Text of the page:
Applied and Computational Mathematics
Applicants normally submit scores in the aptitude section and an appropriate advanced section of the Educational Testing Service’s graduate record examinations. Applicants with backgrounds in areas other than mathematics (for example, a bachelor’s degree or its equivalent in engineering or physics) may be considered suitably prepared for these programs.
PhD candidates must complete a further eight graduate units beyond the MSc core course requirements shown below.
Candidates who are admitted to the PhD program without an MSc are required to obtain credit or transfer credit for an amount of course work equivalent to that obtained by students with an MSc.
Core Course Requirements
Normally courses that are cross-listed as undergraduate courses cannot be used to satisfy graduate course requirements.
Beyond all the courses the student completed for the bachelor's degree, the candidate will complete 24 units that consist of one of
Analysis and computation of classical problems from applied mathematics such as eigenfunction expansions, integral transforms, and stability and bifurcation analyses. Methods include perturbation, boundary layer and multiple-scale analyses, averaging and homogenization, integral asymptotics and complex variable methods as applied to differential equations.
First order non-linear partial differential equations (PDEs) and the method of characteristics. Hamilton-Jacobi equation and hyperbolic conservation laws; weak solutions. Second-order linear PDEs (Laplace, heat and wave equations); Green's functions. Sobolev spaces. Second-order elliptic PDEs; Lax-Milgram theorem.
and one of
Conditioning and stability of numerical methods for the solution of linear systems, direct factorization and iterative methods, least squares, and eigenvalue problems. Applications and mathematical software.
Analysis and application of numerical methods for solving partial differential equations. Potential topics include finite difference methods, spectral methods, finite element methods, and multi-level/multi-grid methods.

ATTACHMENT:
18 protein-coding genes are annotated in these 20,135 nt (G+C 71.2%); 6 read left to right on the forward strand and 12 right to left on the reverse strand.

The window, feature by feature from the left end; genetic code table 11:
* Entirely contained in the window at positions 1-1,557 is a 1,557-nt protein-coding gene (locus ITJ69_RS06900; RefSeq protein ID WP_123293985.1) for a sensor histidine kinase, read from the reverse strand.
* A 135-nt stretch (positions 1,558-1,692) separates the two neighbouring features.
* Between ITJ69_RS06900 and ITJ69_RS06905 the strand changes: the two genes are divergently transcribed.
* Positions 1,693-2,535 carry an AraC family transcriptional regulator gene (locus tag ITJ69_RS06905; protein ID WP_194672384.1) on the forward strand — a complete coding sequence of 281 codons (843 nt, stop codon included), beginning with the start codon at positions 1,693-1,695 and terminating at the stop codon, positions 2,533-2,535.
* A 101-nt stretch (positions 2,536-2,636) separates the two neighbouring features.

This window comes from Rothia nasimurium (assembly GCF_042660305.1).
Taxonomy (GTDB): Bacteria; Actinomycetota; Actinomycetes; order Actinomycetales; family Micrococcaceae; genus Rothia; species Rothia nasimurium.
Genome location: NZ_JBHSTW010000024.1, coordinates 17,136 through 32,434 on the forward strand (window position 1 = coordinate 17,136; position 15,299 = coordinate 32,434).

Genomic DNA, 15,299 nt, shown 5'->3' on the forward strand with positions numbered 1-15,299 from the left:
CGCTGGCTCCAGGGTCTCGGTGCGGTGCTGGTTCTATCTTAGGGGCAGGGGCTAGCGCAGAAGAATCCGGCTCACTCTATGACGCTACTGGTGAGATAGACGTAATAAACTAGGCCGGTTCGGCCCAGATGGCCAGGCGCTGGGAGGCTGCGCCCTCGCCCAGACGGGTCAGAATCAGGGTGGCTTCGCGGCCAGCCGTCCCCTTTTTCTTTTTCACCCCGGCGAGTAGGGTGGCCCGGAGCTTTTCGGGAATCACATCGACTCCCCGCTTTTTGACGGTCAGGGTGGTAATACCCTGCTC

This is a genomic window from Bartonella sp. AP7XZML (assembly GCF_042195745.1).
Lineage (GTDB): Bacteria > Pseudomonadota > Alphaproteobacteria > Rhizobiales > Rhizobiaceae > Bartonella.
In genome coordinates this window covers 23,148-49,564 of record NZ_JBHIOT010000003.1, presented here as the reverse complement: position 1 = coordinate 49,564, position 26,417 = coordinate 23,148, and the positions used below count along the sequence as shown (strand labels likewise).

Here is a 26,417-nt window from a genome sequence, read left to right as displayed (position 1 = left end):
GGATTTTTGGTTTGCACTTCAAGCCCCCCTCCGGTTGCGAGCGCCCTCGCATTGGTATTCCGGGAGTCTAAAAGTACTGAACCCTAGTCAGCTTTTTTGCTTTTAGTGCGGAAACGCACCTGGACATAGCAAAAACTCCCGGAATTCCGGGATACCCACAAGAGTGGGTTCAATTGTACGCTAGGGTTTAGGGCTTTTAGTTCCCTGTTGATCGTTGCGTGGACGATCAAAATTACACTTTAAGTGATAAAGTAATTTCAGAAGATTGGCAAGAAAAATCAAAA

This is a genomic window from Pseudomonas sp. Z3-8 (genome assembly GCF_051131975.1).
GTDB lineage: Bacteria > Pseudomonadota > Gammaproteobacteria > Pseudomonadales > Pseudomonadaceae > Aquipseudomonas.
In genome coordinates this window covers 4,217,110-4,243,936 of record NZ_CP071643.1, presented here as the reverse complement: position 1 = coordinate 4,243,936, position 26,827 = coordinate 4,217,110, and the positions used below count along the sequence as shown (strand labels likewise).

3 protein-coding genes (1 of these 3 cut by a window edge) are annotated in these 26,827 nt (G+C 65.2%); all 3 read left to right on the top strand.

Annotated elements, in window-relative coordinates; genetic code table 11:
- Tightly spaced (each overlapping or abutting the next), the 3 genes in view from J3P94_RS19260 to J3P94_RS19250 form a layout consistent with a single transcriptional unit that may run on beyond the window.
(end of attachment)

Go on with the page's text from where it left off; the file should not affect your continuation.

and one of
Basic equations governing compressible and incompressible fluid mechanics. Finite difference and finite volume schemes for hyperbolic, elliptic, and parabolic partial differential equations. Practical applications in low Reynolds number flow, high-speed gas dynamics, and porous media flow. Software design and use of public-domain codes. Students with credit for MATH 930 may not complete this course for further credit.
Analysis of models from the natural and applied sciences via analytical, asymptotic and numerical studies of ordinary and partial differential equations.
and at least one other course from the above course lists that has not already been completed
and an additional eight graduate units.
Students pass an oral candidacy exam given by the supervisory committee before the end of the fourth full time term. The exam consists of a proposed thesis topic defence and supervisory committee questions about related proposed research topics. The exam follows submission of a written PhD research proposal and is graded pass/fail. Those with a fail will complete a second exam within six months. A student failing twice will normally withdraw.
A PhD candidate must submit and defend a thesis based on his/her original work that embodies a significant contribution to mathematical knowledge.
Academic Requirements within the Graduate General Regulations
All graduate students must satisfy the academic requirements that are specified in the Graduate General Regulations, as well as the specific requirements for the program in which they are enrolled.